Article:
If people are hoping to shield themselves from some of today’s biggest killer diseases, it’s a good idea if they look for ways to up their fiber game. A team of researchers from France who looked into the dietary habits of 107,377 individuals discovered that a higher total intake of dietary fiber was associated with less risk of developing type 2 diabetes or breast cancer over 10 years.

Consuming more soluble fiber, like that found in oats and fruits, was linked to a lower risk of cardiovascular disease, whereas eating more insoluble fiber, obtained from vegetables and legumes, was tied to a lower risk of dying from cancer or heart disease. So, fiber could be the superpower nutrient that only about 5% of Americans eat enough of. Slip any of these fiber powerhouses into a meal for a healthy boost:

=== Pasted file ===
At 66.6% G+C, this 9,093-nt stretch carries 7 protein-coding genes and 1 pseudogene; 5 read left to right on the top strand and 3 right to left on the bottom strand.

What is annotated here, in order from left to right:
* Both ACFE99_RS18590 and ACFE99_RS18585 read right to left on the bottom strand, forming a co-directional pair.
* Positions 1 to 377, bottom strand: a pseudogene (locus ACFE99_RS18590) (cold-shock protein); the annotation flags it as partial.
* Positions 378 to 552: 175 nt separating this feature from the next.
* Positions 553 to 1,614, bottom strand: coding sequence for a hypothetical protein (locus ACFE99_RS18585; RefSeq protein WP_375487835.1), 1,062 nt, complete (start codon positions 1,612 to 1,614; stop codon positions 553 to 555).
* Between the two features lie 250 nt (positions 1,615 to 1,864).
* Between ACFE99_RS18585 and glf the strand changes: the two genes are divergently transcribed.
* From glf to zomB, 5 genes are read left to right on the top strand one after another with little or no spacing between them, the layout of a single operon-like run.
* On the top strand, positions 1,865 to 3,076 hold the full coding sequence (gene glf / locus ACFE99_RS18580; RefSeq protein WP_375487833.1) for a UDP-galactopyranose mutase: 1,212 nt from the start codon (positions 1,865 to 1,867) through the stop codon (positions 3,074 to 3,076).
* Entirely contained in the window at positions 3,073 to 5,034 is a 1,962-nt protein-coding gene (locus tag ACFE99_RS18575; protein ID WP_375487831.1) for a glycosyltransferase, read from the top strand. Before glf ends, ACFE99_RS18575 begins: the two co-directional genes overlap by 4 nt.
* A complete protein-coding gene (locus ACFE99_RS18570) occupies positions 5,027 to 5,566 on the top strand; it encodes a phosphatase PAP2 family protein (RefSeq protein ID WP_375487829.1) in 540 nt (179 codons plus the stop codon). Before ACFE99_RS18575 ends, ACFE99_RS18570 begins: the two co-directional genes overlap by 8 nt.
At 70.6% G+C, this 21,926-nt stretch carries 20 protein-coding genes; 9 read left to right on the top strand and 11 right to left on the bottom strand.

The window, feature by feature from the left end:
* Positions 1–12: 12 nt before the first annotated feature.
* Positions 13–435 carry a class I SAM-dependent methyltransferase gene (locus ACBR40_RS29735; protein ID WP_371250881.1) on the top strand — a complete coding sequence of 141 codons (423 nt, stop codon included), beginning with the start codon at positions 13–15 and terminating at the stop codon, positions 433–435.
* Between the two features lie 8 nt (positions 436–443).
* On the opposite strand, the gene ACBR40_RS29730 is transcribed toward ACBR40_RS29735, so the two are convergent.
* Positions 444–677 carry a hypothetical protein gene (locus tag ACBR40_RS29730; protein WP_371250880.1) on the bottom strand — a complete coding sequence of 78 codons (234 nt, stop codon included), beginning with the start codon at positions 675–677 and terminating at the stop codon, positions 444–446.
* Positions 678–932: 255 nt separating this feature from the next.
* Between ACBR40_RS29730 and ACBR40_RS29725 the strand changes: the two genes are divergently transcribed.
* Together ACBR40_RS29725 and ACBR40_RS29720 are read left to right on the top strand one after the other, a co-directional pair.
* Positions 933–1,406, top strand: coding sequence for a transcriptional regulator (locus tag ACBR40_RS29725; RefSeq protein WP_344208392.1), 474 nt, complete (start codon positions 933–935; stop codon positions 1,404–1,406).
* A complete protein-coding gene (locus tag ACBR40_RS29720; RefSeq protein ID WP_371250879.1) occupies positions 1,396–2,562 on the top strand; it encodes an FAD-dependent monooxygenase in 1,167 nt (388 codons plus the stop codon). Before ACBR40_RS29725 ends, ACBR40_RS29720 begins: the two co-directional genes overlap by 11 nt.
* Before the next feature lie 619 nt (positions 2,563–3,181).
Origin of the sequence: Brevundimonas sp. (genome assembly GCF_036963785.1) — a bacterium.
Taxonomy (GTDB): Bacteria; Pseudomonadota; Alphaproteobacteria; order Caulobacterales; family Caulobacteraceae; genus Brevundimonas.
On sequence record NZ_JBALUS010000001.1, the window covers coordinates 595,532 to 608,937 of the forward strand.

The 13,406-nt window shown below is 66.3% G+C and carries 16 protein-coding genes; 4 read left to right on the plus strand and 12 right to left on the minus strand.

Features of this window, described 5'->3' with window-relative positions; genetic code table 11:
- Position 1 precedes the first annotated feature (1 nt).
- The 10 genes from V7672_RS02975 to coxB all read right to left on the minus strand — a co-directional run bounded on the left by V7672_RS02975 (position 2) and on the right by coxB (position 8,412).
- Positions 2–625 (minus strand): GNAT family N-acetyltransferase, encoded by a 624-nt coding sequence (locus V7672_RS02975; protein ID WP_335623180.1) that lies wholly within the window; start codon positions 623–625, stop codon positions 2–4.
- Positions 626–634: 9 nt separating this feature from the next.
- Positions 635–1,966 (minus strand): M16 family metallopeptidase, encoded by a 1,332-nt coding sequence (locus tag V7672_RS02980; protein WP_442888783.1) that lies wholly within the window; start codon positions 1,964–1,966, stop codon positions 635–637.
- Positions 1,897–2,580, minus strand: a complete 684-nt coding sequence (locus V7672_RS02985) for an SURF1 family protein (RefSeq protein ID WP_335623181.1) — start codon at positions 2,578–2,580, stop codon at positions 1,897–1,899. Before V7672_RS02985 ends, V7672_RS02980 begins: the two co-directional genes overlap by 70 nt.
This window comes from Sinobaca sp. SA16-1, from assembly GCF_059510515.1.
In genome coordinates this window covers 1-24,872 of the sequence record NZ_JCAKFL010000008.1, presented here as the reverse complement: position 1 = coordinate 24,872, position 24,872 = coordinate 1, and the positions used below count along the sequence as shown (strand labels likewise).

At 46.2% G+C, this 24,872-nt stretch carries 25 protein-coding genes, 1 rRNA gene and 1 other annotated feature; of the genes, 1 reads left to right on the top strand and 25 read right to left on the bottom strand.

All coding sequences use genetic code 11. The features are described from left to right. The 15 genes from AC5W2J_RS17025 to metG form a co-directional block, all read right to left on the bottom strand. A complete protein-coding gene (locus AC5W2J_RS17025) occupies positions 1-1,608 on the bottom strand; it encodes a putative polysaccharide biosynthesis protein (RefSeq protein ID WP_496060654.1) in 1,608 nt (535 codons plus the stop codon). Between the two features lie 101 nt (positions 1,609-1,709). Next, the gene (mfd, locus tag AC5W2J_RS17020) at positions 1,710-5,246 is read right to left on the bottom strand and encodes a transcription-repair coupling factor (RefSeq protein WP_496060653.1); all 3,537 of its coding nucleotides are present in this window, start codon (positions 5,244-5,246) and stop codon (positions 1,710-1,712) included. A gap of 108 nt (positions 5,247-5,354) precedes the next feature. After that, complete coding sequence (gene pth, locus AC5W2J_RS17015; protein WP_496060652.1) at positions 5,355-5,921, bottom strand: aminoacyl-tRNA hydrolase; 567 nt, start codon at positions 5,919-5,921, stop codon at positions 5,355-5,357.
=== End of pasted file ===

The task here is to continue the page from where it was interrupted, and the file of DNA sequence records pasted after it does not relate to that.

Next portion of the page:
Food                                                Fiber (grams)

Lentils (1⁄2 Cup)                             8

Raspberries (1 Cup)                      8

Black Beans (1⁄2 Cup)                  7.5

Quinoa (1 Cup)                               5

Flaxseed, Ground (2 Tbsp)         4

Green Peas (1⁄2 Cup)                    4

 

See also: How Much Fiber Should We Eat to Stay Healthy?